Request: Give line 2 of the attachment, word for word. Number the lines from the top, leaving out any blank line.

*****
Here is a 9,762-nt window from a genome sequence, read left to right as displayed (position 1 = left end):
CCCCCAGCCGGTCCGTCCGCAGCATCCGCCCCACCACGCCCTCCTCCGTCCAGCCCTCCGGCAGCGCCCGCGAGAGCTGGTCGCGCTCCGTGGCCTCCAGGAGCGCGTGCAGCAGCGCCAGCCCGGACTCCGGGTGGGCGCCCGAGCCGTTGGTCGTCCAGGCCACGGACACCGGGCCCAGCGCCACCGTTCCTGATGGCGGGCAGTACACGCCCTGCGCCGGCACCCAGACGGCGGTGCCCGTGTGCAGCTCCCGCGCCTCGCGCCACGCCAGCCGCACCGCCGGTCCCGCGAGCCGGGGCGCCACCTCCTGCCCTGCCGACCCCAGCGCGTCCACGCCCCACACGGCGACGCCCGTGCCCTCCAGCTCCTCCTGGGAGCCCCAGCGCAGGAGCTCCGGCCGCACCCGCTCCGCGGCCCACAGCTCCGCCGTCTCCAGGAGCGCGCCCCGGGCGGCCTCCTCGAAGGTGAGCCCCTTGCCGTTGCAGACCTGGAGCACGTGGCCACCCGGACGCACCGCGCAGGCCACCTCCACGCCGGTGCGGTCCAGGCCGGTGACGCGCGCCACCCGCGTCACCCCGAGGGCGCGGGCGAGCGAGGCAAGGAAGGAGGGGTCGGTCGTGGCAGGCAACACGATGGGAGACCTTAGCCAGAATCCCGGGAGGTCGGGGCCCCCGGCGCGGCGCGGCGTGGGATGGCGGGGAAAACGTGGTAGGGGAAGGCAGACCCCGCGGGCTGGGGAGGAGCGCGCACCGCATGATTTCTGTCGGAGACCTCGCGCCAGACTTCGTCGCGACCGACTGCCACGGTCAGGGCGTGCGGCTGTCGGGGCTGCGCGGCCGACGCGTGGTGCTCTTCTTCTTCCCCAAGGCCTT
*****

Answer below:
CCCCCAGCCGGTCCGTCCGCAGCATCCGCCCCACCACGCCCTCCTCCGTCCAGCCCTCCGGCAGCGCCCGCGAGAGCTGGTCGCGCTCCGTGGCCTCCAGGAGCGCGTGCAGCAGCGCCAGCCCGGACTCCGGGTGGGCGCCCGAGCCGTTGGTCGTCCAGGCCACGGACACCGGGCCCAGCGCCACCGTTCCTGATGGCGGGCAGTACACGCCCTGCGCCGGCACCCAGACGGCGGTGCCCGTGTGCAGCTCCCGCGCCTCGCGCCACGCCAGCCGCACCGCCGGTCCCGCGAGCCGGGGCGCCACCTCCTGCCCTGCCGACCCCAGCGCGTCCACGCCCCACACGGCGACGCCCGTGCCCTCCAGCTCCTCCTGGGAGCCCCAGCGCAGGAGCTCCGGCCGCACCCGCTCCGCGGCCCACAGCTCCGCCGTCTCCAGGAGCGCGCCCCGGGCGGCCTCCTCGAAGGTGAGCCCCTTGCCGTTGCAGACCTGGAGCACGTGGCCACCCGGACGCACCGCGCAGGCCACCTCCACGCCGGTGCGGTCCAGGCCGGTGACGCGCGCCACCCGCGTCACCCCGAGGGCGCGGGCGAGCGAGGCAAGGAAGGAGGGGTCGGTCGTGGCAGGCAACACGATGGGAGACCTTAGCCAGAATCCCGGGAGGTCGGGGCCCCCGGCGCGGCGCGGCGTGGGATGGCGGGGAAAACGTGGTAGGGGAAGGCAGACCCCGCGGGCTGGGGAGGAGCGCGCACCGCATGATTTCTGTCGGAGACCTCGCGCCAGACTTCGTCGCGACCGACTGCCACGGTCAGGGCGTGCGGCTGTCGGGGCTGCGCGGCCGACGCGTGGTGCTCTTCTTCTTCCCCAAGGCCTT